Service Dog Joins Team
December 28, 2020
While saving lives, paramedics and EMTs often find themselves providing emotional support to people on their worst days. So when the job is done and they’ve returned to their stations, they may need some comfort as well.
Enter Indie: a smart and cuddly St. Bernard who recently joined East Baton Rouge Emergency Medical Services to provide relief for paramedics in distress after hard calls. She is a nationally registered ADA service dog and PTSD dog, her handler said.
“A lot of times we don’t want anybody to see our weaknesses because we’ve got to remain strong,” said Leah Constantino, one of Indie’s handlers. “With her, you can just be sad, and she’s gonna try to make you feel better.”
Constantino began ruminating on the need for an EMS emotional support dog after the tumultuous year of 2016, which saw the police shooting of Alton Sterling, widespread civil unrest in response, a deadly police ambush and a rare flood event that crippled the city.
Paramedics were at the forefront of each disaster, and some were badly traumatized by the experiences.
Constantino, who has been with EMS for 26 years, said paramedics are accustomed to putting their mental health on the back burner because they have to focus on their jobs. Not coping can manifest in a number of ways, such as developing depression and anxiety.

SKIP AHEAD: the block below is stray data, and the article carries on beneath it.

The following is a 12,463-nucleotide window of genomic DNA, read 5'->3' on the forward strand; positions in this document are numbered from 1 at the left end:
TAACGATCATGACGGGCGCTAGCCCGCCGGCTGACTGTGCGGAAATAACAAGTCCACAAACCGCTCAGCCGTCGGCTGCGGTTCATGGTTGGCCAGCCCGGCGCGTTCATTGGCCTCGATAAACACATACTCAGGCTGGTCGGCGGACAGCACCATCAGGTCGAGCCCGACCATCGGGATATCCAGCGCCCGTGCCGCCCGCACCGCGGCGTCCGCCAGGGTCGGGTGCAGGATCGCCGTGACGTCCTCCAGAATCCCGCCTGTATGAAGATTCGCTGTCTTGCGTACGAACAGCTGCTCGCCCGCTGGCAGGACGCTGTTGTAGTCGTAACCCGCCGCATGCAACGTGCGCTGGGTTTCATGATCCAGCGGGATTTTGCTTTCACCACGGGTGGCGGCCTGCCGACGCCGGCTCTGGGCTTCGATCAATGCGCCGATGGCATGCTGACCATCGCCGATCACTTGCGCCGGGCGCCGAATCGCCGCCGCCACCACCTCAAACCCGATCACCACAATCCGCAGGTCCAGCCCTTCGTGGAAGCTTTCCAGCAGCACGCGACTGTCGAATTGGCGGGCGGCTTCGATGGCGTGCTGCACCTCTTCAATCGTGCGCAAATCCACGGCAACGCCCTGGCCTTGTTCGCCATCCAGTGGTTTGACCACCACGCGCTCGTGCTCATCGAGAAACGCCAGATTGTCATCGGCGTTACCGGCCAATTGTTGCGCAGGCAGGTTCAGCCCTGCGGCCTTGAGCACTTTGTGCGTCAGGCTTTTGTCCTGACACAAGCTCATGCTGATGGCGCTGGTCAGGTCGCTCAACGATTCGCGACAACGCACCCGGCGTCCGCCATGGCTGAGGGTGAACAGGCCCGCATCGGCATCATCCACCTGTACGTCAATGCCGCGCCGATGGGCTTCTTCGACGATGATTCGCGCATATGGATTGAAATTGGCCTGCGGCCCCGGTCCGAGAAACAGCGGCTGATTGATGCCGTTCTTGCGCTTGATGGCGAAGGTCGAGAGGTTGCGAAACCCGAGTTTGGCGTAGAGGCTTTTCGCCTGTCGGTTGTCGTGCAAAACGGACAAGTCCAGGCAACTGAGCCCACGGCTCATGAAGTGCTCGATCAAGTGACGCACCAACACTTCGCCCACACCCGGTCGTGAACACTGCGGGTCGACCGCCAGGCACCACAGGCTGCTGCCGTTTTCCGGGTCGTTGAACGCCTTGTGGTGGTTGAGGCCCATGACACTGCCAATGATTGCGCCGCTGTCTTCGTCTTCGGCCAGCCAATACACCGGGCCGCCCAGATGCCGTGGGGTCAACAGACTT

“It’s time that we take care of ourselves so we can take better care of other people,” she said.
Indie began on a trial basis in early summer for a little more than a month.
“The stars aligned, I don’t know,” Constantino said. “The difference was remarkable in a couple of days.”
She is now a uniformed officer with EMS. Her call number is Indie 500.
Dogs are great companions for people struggling with Post Traumatic Stress Disorder, according to the U.S. Department of Veterans Affairs. A recent study by Purdue University’s College of Veterinary Medicine also showed that service dogs helped to “disrupt episodes of anxiety.”
Constantino said Indie takes the emotions paramedics have pushed aside or tamped down and allows them to process.
“We will compartmentalize our emotions on tragic events and do what we’re trained to do, do what’s necessary, and generally it hits us after the call,” she said.
Indie, who Constantino characterizes as smart and caring, will “almost immediately” approach the person who seems to be in the most distress after a bad call. She follows orders quickly, listening to her handlers with rapt attention and focus. Average training for a dog like Indie takes a year, Constantino said.
Ready to respond to paramedics who need comfort during debriefing sessions, Indie lives at EMS headquarters. She has set hours where she needs exercise and sleep, although these are adjusted when she is needed to step in for a paramedic in need — as long as those lost hours are made up later. Her wellbeing is critical, Constantino said.
Indie doesn’t go on calls, but she responds after calls. And she goes on social visits to other stations to boost paramedic morale.
After a recent traumatic call, Indie stepped up to help a paramedic struggling to process the night’s events.
It was late, and Indie was curled up on the floor. The paramedic joined her, lying down and closing her eyes beside the dog.
At some point, the paramedic grew emotional. As if sensing her sadness, Indie immediately picked her head up and rested it on the paramedic’s shoulder.
“She’s gonna love you,” Constantino said. “It’s unconditional love, non-judgmental love.”